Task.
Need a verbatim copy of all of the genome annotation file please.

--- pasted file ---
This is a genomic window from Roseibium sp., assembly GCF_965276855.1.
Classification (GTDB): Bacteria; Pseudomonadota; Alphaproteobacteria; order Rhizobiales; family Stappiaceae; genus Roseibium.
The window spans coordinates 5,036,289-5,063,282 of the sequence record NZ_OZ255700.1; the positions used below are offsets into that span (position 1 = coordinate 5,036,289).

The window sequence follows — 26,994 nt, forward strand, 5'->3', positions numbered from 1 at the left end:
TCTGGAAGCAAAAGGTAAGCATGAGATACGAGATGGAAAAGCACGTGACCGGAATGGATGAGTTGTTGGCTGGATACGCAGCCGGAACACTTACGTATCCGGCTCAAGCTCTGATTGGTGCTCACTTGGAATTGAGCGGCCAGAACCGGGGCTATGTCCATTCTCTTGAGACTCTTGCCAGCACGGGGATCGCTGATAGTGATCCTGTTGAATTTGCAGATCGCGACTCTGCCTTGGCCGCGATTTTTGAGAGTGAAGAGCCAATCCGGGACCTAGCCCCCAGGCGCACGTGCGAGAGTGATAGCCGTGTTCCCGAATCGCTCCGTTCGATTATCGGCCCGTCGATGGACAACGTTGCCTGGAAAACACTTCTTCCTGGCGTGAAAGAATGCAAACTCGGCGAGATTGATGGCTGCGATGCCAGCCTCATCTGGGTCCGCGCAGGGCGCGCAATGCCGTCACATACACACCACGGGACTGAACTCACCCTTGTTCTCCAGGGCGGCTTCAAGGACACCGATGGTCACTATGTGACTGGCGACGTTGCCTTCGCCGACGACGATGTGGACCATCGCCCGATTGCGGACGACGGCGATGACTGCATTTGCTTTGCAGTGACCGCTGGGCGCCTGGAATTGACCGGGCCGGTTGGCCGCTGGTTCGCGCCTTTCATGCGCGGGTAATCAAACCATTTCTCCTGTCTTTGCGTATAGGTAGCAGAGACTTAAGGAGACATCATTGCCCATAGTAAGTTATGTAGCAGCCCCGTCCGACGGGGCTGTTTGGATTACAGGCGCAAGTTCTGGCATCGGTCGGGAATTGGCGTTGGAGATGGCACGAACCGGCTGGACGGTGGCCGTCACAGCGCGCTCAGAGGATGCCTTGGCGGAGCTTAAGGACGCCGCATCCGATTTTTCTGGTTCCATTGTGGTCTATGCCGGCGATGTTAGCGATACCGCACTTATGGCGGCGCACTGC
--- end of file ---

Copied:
This is a genomic window from Roseibium sp., assembly GCF_965276855.1.
Classification (GTDB): Bacteria; Pseudomonadota; Alphaproteobacteria; order Rhizobiales; family Stappiaceae; genus Roseibium.
The window spans coordinates 5,036,289-5,063,282 of the sequence record NZ_OZ255700.1; the positions used below are offsets into that span (position 1 = coordinate 5,036,289).

The window sequence follows — 26,994 nt, forward strand, 5'->3', positions numbered from 1 at the left end:
TCTGGAAGCAAAAGGTAAGCATGAGATACGAGATGGAAAAGCACGTGACCGGAATGGATGAGTTGTTGGCTGGATACGCAGCCGGAACACTTACGTATCCGGCTCAAGCTCTGATTGGTGCTCACTTGGAATTGAGCGGCCAGAACCGGGGCTATGTCCATTCTCTTGAGACTCTTGCCAGCACGGGGATCGCTGATAGTGATCCTGTTGAATTTGCAGATCGCGACTCTGCCTTGGCCGCGATTTTTGAGAGTGAAGAGCCAATCCGGGACCTAGCCCCCAGGCGCACGTGCGAGAGTGATAGCCGTGTTCCCGAATCGCTCCGTTCGATTATCGGCCCGTCGATGGACAACGTTGCCTGGAAAACACTTCTTCCTGGCGTGAAAGAATGCAAACTCGGCGAGATTGATGGCTGCGATGCCAGCCTCATCTGGGTCCGCGCAGGGCGCGCAATGCCGTCACATACACACCACGGGACTGAACTCACCCTTGTTCTCCAGGGCGGCTTCAAGGACACCGATGGTCACTATGTGACTGGCGACGTTGCCTTCGCCGACGACGATGTGGACCATCGCCCGATTGCGGACGACGGCGATGACTGCATTTGCTTTGCAGTGACCGCTGGGCGCCTGGAATTGACCGGGCCGGTTGGCCGCTGGTTCGCGCCTTTCATGCGCGGGTAATCAAACCATTTCTCCTGTCTTTGCGTATAGGTAGCAGAGACTTAAGGAGACATCATTGCCCATAGTAAGTTATGTAGCAGCCCCGTCCGACGGGGCTGTTTGGATTACAGGCGCAAGTTCTGGCATCGGTCGGGAATTGGCGTTGGAGATGGCACGAACCGGCTGGACGGTGGCCGTCACAGCGCGCTCAGAGGATGCCTTGGCGGAGCTTAAGGACGCCGCATCCGATTTTTCTGGTTCCATTGTGGTCTATGCCGGCGATGTTAGCGATACCGCACTTATGGCGGCGCACTGC